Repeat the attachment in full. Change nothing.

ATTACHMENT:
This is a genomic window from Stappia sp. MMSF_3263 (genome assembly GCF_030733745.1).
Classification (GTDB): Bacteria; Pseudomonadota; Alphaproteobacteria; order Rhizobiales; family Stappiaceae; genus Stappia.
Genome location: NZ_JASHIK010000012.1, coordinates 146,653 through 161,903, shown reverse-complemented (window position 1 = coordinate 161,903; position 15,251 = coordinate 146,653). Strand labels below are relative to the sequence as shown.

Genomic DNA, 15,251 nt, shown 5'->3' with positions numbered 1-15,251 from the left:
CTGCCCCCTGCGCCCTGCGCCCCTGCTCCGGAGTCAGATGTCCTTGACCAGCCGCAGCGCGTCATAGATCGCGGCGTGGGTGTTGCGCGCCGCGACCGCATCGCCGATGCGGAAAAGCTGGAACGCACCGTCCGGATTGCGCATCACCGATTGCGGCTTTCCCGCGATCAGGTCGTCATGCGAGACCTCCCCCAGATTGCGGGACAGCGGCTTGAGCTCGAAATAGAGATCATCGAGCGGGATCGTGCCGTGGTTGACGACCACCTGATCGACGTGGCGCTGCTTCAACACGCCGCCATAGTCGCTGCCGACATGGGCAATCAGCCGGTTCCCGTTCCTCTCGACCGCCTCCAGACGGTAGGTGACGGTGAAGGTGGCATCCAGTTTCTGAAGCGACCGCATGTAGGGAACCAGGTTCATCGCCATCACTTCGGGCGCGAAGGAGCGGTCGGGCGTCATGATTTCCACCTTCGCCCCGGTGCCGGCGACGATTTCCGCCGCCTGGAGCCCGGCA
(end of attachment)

This is a genomic window from Stappia sp. MMSF_3263 (genome assembly GCF_030733745.1).
Classification (GTDB): Bacteria; Pseudomonadota; Alphaproteobacteria; order Rhizobiales; family Stappiaceae; genus Stappia.
Genome location: NZ_JASHIK010000012.1, coordinates 146,653 through 161,903, shown reverse-complemented (window position 1 = coordinate 161,903; position 15,251 = coordinate 146,653). Strand labels below are relative to the sequence as shown.

Genomic DNA, 15,251 nt, shown 5'->3' with positions numbered 1-15,251 from the left:
CTGCCCCCTGCGCCCTGCGCCCCTGCTCCGGAGTCAGATGTCCTTGACCAGCCGCAGCGCGTCATAGATCGCGGCGTGGGTGTTGCGCGCCGCGACCGCATCGCCGATGCGGAAAAGCTGGAACGCACCGTCCGGATTGCGCATCACCGATTGCGGCTTTCCCGCGATCAGGTCGTCATGCGAGACCTCCCCCAGATTGCGGGACAGCGGCTTGAGCTCGAAATAGAGATCATCGAGCGGGATCGTGCCGTGGTTGACGACCACCTGATCGACGTGGCGCTGCTTCAACACGCCGCCATAGTCGCTGCCGACATGGGCAATCAGCCGGTTCCCGTTCCTCTCGACCGCCTCCAGACGGTAGGTGACGGTGAAGGTGGCATCCAGTTTCTGAAGCGACCGCATGTAGGGAACCAGGTTCATCGCCATCACTTCGGGCGCGAAGGAGCGGTCGGGCGTCATGATTTCCACCTTCGCCCCGGTGCCGGCGACGATTTCCGCCGCCTGGAGCCCGGCA